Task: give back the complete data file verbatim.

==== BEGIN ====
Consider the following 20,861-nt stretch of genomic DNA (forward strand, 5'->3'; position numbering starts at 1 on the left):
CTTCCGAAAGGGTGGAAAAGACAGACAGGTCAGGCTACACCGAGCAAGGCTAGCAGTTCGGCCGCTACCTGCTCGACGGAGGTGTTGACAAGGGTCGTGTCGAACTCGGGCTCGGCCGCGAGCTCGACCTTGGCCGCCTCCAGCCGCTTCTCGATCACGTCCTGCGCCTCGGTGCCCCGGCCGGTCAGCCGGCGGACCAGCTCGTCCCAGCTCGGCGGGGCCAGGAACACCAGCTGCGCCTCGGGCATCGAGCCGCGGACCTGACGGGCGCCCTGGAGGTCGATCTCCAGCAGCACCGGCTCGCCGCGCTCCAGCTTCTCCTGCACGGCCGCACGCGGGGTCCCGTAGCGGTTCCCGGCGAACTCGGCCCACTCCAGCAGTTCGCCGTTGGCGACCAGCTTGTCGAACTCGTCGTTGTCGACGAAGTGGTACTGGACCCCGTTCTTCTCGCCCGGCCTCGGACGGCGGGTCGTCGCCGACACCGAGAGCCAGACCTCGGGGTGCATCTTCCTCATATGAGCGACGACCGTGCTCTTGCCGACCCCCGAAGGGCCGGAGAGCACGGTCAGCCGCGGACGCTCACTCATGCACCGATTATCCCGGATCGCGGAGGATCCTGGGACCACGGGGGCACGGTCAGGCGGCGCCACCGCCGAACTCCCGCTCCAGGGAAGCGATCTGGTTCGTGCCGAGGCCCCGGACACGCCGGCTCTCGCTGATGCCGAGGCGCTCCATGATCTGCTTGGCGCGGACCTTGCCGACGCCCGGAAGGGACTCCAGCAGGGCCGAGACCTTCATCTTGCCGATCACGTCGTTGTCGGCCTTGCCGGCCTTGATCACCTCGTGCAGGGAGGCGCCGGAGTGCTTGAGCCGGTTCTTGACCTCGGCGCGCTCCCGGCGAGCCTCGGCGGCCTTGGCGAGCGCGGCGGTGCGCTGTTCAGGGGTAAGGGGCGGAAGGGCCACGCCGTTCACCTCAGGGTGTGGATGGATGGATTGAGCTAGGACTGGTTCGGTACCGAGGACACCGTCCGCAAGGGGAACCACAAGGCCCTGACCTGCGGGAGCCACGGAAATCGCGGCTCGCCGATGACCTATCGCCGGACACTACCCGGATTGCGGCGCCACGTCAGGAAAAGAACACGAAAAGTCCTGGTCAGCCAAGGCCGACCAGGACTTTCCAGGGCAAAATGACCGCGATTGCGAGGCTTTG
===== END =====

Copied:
Consider the following 20,861-nt stretch of genomic DNA (forward strand, 5'->3'; position numbering starts at 1 on the left):
CTTCCGAAAGGGTGGAAAAGACAGACAGGTCAGGCTACACCGAGCAAGGCTAGCAGTTCGGCCGCTACCTGCTCGACGGAGGTGTTGACAAGGGTCGTGTCGAACTCGGGCTCGGCCGCGAGCTCGACCTTGGCCGCCTCCAGCCGCTTCTCGATCACGTCCTGCGCCTCGGTGCCCCGGCCGGTCAGCCGGCGGACCAGCTCGTCCCAGCTCGGCGGGGCCAGGAACACCAGCTGCGCCTCGGGCATCGAGCCGCGGACCTGACGGGCGCCCTGGAGGTCGATCTCCAGCAGCACCGGCTCGCCGCGCTCCAGCTTCTCCTGCACGGCCGCACGCGGGGTCCCGTAGCGGTTCCCGGCGAACTCGGCCCACTCCAGCAGTTCGCCGTTGGCGACCAGCTTGTCGAACTCGTCGTTGTCGACGAAGTGGTACTGGACCCCGTTCTTCTCGCCCGGCCTCGGACGGCGGGTCGTCGCCGACACCGAGAGCCAGACCTCGGGGTGCATCTTCCTCATATGAGCGACGACCGTGCTCTTGCCGACCCCCGAAGGGCCGGAGAGCACGGTCAGCCGCGGACGCTCACTCATGCACCGATTATCCCGGATCGCGGAGGATCCTGGGACCACGGGGGCACGGTCAGGCGGCGCCACCGCCGAACTCCCGCTCCAGGGAAGCGATCTGGTTCGTGCCGAGGCCCCGGACACGCCGGCTCTCGCTGATGCCGAGGCGCTCCATGATCTGCTTGGCGCGGACCTTGCCGACGCCCGGAAGGGACTCCAGCAGGGCCGAGACCTTCATCTTGCCGATCACGTCGTTGTCGGCCTTGCCGGCCTTGATCACCTCGTGCAGGGAGGCGCCGGAGTGCTTGAGCCGGTTCTTGACCTCGGCGCGCTCCCGGCGAGCCTCGGCGGCCTTGGCGAGCGCGGCGGTGCGCTGTTCAGGGGTAAGGGGCGGAAGGGCCACGCCGTTCACCTCAGGGTGTGGATGGATGGATTGAGCTAGGACTGGTTCGGTACCGAGGACACCGTCCGCAAGGGGAACCACAAGGCCCTGACCTGCGGGAGCCACGGAAATCGCGGCTCGCCGATGACCTATCGCCGGACACTACCCGGATTGCGGCGCCACGTCAGGAAAAGAACACGAAAAGTCCTGGTCAGCCAAGGCCGACCAGGACTTTCCAGGGCAAAATGACCGCGATTGCGAGGCTTTG